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SCVNews.com | Opinion/Commentary: Legendary Runners | 07-24-2016
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Take a Hike | Commentary by Dianne Erskine-Hellrigel
| Sunday, Jul 24, 2016
ftbmi_Tarahumara
Tarahumara and other indigenous runners are greeted upon their July 14 arrival in Santa Clarita by members of the local Fernandeno-Tataviam Band of Mission Indians. Photo by Timothy Ryan Ornelas/FTBMI.
 

DianneErskineHellrigelIn 1990, I vacationed in Copper Canyon, Mexico, “The Sierra Tarahumara” where the Tarahumara (aka Raramuri) people live.

I was lucky enough to spend three weeks with them, hiking in the area, watching them weave their beautiful baskets, visiting an abandoned church in the depths of the canyon – for which there are no Spanish records, and yet the floor is worn smooth by the passage of bare feet. Catholic priests were met with resistance, and records were burned. No one knows what happened to the padres who built the church. No one knows who they were.

The Tarahumara, as they were called by the Spanish, are perhaps some of the least integrated natives into modern society. Originally from the Chihuahua area, they migrated deep into the mountains and canyons of northwestern Mexico as they retreated from the Spanish.

These people, for the most part, still practice the traditional lifestyles of their ancestors, living in caves or cliff shelters, some small wooden cabins or stone shelters. They raise sheep, goats and some cattle, and they migrate around the canyons throughout the year. They also grow small gardens consisting of beans, potatoes, chilies, maize, tobacco and squash. They drink a fermented, sprouted corn beer that is low in alcohol but provides a great deal of carbohydrates. The beer is called Tesquino. They also hunt with bows and arrows. However, it is well known they can outrun their prey and can easily down a deer, squirrel or wild turkey. They also occasionally will eat a goat or other animal they raise.

The Tarahumara are known around the world as amazing, legendary runners. Since 1992, they have been running from Alaska to Panama where they meet up with another group of natives running from the tip of South America up to Panama.

Tarahumara2Last week, the Tarahumara passed for the first time through the Santa Clarita Valley on their run. I was lucky enough to see them arrive, and even more blessed to see Tataviam tribal members welcome them, bless them and honor them.

The ceremony was exquisite and heartfelt. The Tarahumara are a gracious people. They went around the circle of people, thanking them for being there – when in reality, it was us who should have been thanking them. The Tarahumara are a proud, respectful, grateful, quiet and shy people.

The swift runners are what initially impressed me about the Tarahumara in 1990. They often run up to 100 miles per day. One Tarahumara man ran 240 miles in 48 consecutive hours, barefoot. Most of the runners either run without shoes or with sandals most commonly made from the tread of discarded rubber tires.

The Tarahumara who arrived in Santa Clarita had shoes that were mostly like Keds, with very little support. After running a little over 100 miles to reach us on that late afternoon, they were just fine. Imagine what your feet would feel like after a mere 20 miles on the road.

tarahumara1In the canyons, they make their tire sandals by cutting out a foot-shaped piece of tire for the bottom of the shoe and then tie it onto their feet with string, cloth or leather lanyards.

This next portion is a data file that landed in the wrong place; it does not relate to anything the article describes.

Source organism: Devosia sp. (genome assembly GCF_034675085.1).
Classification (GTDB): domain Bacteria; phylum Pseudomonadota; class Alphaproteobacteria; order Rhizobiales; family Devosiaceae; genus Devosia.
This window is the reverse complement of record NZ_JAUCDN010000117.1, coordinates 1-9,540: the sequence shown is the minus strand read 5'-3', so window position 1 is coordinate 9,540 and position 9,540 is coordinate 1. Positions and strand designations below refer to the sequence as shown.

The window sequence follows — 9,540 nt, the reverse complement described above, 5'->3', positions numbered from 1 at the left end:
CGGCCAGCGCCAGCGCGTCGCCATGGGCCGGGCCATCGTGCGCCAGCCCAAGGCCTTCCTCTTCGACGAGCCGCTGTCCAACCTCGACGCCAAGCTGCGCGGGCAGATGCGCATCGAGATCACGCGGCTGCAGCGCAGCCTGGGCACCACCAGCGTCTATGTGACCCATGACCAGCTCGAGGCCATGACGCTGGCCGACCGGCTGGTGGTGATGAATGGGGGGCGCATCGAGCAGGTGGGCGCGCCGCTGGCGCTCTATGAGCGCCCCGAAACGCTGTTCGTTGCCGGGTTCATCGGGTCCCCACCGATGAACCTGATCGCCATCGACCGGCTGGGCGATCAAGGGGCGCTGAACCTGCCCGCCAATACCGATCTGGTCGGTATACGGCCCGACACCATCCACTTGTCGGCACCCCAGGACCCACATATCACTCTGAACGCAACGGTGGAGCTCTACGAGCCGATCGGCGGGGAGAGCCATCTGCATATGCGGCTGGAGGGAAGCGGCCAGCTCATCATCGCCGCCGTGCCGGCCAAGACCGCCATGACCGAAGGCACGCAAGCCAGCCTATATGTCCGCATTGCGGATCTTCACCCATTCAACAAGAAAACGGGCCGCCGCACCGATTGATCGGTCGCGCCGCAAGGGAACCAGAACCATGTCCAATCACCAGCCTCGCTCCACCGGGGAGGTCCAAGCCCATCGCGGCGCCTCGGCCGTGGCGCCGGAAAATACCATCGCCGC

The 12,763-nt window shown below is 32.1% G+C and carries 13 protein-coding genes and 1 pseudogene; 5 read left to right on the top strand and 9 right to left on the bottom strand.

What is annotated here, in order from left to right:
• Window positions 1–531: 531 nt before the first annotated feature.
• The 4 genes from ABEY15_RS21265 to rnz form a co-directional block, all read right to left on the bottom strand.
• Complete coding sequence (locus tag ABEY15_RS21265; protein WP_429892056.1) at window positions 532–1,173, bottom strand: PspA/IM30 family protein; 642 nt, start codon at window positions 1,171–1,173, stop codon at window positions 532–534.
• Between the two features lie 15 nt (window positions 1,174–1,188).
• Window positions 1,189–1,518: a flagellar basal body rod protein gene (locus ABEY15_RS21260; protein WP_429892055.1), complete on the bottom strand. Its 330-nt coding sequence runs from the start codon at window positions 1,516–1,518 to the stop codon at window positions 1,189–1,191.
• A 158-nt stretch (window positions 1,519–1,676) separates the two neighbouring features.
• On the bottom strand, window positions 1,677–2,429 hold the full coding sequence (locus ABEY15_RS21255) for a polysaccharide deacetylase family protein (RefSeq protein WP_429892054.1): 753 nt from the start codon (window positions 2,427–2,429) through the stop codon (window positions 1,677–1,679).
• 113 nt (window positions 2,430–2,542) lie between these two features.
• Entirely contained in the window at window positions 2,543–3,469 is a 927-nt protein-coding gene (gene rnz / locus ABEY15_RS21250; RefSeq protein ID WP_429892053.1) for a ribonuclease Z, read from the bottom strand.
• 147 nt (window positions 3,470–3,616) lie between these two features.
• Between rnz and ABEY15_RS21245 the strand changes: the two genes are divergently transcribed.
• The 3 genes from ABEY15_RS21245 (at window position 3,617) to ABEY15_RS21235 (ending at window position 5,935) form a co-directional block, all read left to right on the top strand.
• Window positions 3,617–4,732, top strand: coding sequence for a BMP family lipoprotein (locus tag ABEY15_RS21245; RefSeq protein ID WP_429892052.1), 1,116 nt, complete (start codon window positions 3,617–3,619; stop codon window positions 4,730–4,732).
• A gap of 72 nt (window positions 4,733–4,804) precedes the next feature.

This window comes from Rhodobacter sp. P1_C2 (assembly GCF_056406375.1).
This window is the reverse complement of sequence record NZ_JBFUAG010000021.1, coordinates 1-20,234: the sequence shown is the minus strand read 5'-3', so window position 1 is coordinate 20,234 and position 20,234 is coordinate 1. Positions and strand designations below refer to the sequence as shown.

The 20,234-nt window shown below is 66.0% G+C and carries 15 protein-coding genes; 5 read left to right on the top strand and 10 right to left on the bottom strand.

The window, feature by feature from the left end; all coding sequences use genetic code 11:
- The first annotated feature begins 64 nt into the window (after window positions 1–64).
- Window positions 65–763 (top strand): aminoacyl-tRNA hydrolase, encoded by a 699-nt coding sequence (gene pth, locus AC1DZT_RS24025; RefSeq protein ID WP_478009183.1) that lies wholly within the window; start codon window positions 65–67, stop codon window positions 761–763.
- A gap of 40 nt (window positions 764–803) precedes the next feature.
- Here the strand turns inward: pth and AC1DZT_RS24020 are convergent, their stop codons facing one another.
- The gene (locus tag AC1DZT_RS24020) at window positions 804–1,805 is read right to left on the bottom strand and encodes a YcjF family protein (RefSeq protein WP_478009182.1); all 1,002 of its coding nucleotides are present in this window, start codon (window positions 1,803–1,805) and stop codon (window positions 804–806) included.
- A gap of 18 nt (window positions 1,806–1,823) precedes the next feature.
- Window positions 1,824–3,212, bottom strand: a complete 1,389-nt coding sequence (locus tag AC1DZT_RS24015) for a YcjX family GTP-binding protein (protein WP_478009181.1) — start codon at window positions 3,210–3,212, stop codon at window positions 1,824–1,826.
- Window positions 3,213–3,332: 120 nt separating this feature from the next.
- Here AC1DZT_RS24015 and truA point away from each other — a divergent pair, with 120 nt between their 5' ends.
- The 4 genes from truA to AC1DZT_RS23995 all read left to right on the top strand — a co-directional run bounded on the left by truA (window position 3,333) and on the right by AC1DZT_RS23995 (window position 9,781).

The corn beer that is a dietary staple for the Tarahumara is what is partially attributed to their ability to keep running for so many miles. Their traditional diet is also the reason they have low rates of obesity and diabetes. (When they adapt to city life in Mexico and leave their traditional diet behind, they have higher rates of obesity and diabetes.)

A study was done in the U.S. to try to determine why they can run so fast and so far, and why we cannot. It was discovered that when they run barefoot or with minimal footwear, they don’t have the harsh heel strike we do. Their body is not affected by the great impact that radiates through our entire body with our heavy heel strike.

Tarahumara4The young white man who was the laboratory guinea pig ran on a treadmill, first with the best running shoes money could buy. There was a tremendous heel strike and great impact throughout his body. Next, he ran on the treadmill barefooted. There was very little heel strike and a much softer or gentler impact through the body. The doctor and the technicians were amazed.

I’ve tried the barefoot shoes for hiking. I think I’ve babied my feet for too many decades … but if we raise a new generation of children with minimalistic shoes, perhaps kinetically our bodies will respond much better. The Tarahumara have sure figured it out.

The Tarahumara who live close to the Copper Canyon Railway have become more modernized with an influx of tourism. They sell their baskets and dress in their native attire for the visitors. Others have retreated farther into the canyon depths.

I hope they can remain aloof, away from modern society, retain their customs, their Uto-Aztecan language, and continue to live happily as they have for centuries. They are a beautiful, imaginative and lovely people. My admiration for them is great.

 

 

Dianne Erskine-Hellrigel is executive director of the Community Hiking Club and president of the Santa Clara River Watershed Conservancy. Contact Dianne through communityhikingclub.org or at zuliebear@aol.com.

 

Tarahumara3

 

 

 

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1 Comment

  1. Lou F says:

    Thank you for writing enjoyable articles like this and many more!

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